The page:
The effect type F[_] make the module an effectful module and the functions effectful functions. In F[A], F is the side effect, A is the type of result. F[_] is an opaque type that handles the error.

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trait Trading[F[_]] {
  def fromClientOrder: ClientOrder => F[Order]
  def execute(market, Market, brokerAccount: Account): Order => F[List[Execution]]
  def allocate(accounts: List[Account]): List[Execution] => F[List[Trade]]
}

// trading is the interpreter/implementation that generates the effect F[_]
// we want to run them sequentially: behavior composition
def tradeGenerationProgram[M[_]: Monad](trading: Trading[M]) = for {
  order <- trading.fromClientOrder(clientOrder)
  executions <- trading.execute(market, brokerAccount, order)
  trades <- trading.allocate(List(account1, account2, account3), executions)
} yield trades

// with Logging
def tradeGenerationWithLogPrgram[M[_]: Monad](
  trading: Trading[M], logger: Logger[M]) = for {
  _ <- logger.info("start processing")
  order <- trading.fromClientOrder(clientOrder)
  executions <- trading.execute(market, brokerAccount, order)
  trades <- trading.allocate(List(account1, account2, account3), executions)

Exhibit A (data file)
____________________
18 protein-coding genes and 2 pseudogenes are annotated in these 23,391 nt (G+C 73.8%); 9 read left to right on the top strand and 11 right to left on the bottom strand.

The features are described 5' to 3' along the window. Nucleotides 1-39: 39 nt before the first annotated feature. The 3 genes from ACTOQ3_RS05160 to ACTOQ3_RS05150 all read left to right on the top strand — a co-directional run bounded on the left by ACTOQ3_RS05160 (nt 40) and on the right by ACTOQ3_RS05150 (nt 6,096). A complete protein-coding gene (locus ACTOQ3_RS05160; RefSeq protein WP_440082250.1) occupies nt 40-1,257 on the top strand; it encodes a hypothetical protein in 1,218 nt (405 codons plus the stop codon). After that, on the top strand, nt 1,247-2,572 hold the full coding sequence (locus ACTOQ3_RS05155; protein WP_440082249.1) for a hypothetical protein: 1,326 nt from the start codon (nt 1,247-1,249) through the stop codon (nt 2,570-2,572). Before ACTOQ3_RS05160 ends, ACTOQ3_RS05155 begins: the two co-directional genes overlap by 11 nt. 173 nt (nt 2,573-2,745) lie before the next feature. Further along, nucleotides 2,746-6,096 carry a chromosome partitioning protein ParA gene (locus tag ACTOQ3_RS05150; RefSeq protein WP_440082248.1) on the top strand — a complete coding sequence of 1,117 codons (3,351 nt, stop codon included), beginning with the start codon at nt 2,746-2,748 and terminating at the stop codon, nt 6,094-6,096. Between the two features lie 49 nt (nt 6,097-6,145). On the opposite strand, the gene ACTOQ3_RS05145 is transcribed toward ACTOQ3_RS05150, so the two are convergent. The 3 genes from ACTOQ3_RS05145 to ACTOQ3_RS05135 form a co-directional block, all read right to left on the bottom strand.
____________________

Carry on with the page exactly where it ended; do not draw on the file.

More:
_ <- logger.info("allocatioin done")
} yield trades

An interpreter is an implementaiton of the domain model. It handles the error path of execution and the actual effect calls. A sample interpreter could be:

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class TradingInterpreter[F[_]] (implict me: MonadError[F, Throwable]) extends Trading[F] {
  def fromClientOrder: ClientOrder => F[Order] = makeOrder(_) match {
    case Left(error) => me.rasieError(new Exception(error.mesage))
    case Right(order) => order.pure[F]
  }

  def execute(market: Market, brokerAccount: Account): Order => F[List[Execution]] = ???
  def allocate(accounts: List[Account]): List[Execution] => F[List[Trade]] = ???
}

class LoggerIntepreter[F[_]] extends Logger[F] {
  def info(message: String) = ???
}

A big benefit of module is composition.

Finally, the runtime. [IO] or [Task] deal with the effects such as input/output and execution.

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import cats.effect.IO
object TradingComponent extends TradingInterpreter[IO]
tradeGenerationProgram(TradingComponent).unsafeRunSync

// run with logging
object LoggerComponent extends LoggerIntepreter[IO]
tradeGenerationWithLogPrgram(TradingComponent, LoggerComponent).unsafeRunSync

// or use a different runtime
import monix.eval.Task
object TradingComponent extends TradingInterpreter[Task]
tradeGenerationProgram(TradingComponent)

Effects and side-effects are not the same thing. Effects are algebraic and are good, side-effects are bugs.

Takeaways

  • Algebra scales from a single data type to an entire bounded context.
  • Algebras compose enabling composition of domain behaviors.
  • Algebras let you focus on the compositionality without any context of implementation.
  • Statically typed functional programming is programming with algebras.
  • Abstract early, interprete as late as possible.
  • Abstractions/functions compose only when they are abstract and parametric.
  • Modularity in the presence of side-effects is a challenge.
  • Effects as algebras are pure values that can compose based on laws.
  • Honor the law of using the least powerful abstraction that works.